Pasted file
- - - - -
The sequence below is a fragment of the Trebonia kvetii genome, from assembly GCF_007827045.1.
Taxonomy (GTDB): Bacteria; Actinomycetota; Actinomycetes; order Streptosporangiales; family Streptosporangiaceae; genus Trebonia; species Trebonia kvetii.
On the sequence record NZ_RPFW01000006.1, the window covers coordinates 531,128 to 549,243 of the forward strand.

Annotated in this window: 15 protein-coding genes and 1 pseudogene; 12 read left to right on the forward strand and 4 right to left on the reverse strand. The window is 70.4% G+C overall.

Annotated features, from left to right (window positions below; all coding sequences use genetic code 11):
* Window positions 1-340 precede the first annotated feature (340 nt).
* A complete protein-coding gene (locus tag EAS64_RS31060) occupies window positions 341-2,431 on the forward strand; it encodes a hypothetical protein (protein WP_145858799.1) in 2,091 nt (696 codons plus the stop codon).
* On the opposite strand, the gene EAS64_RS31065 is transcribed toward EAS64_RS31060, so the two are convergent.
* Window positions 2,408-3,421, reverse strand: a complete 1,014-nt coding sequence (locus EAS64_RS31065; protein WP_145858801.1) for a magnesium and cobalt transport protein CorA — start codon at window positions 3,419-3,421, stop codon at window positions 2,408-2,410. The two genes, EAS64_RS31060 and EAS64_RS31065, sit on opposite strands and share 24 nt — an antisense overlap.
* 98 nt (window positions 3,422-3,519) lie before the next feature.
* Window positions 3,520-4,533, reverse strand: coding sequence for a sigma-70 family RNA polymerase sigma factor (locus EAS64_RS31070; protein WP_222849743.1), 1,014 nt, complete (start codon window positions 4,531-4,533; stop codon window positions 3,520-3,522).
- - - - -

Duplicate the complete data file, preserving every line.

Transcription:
The sequence below is a fragment of the Trebonia kvetii genome, from assembly GCF_007827045.1.
Taxonomy (GTDB): Bacteria; Actinomycetota; Actinomycetes; order Streptosporangiales; family Streptosporangiaceae; genus Trebonia; species Trebonia kvetii.
On the sequence record NZ_RPFW01000006.1, the window covers coordinates 531,128 to 549,243 of the forward strand.

Annotated in this window: 15 protein-coding genes and 1 pseudogene; 12 read left to right on the forward strand and 4 right to left on the reverse strand. The window is 70.4% G+C overall.

Annotated features, from left to right (window positions below; all coding sequences use genetic code 11):
* Window positions 1-340 precede the first annotated feature (340 nt).
* A complete protein-coding gene (locus tag EAS64_RS31060) occupies window positions 341-2,431 on the forward strand; it encodes a hypothetical protein (protein WP_145858799.1) in 2,091 nt (696 codons plus the stop codon).
* On the opposite strand, the gene EAS64_RS31065 is transcribed toward EAS64_RS31060, so the two are convergent.
* Window positions 2,408-3,421, reverse strand: a complete 1,014-nt coding sequence (locus EAS64_RS31065; protein WP_145858801.1) for a magnesium and cobalt transport protein CorA — start codon at window positions 3,419-3,421, stop codon at window positions 2,408-2,410. The two genes, EAS64_RS31060 and EAS64_RS31065, sit on opposite strands and share 24 nt — an antisense overlap.
* 98 nt (window positions 3,422-3,519) lie before the next feature.
* Window positions 3,520-4,533, reverse strand: coding sequence for a sigma-70 family RNA polymerase sigma factor (locus EAS64_RS31070; protein WP_222849743.1), 1,014 nt, complete (start codon window positions 4,531-4,533; stop codon window positions 3,520-3,522).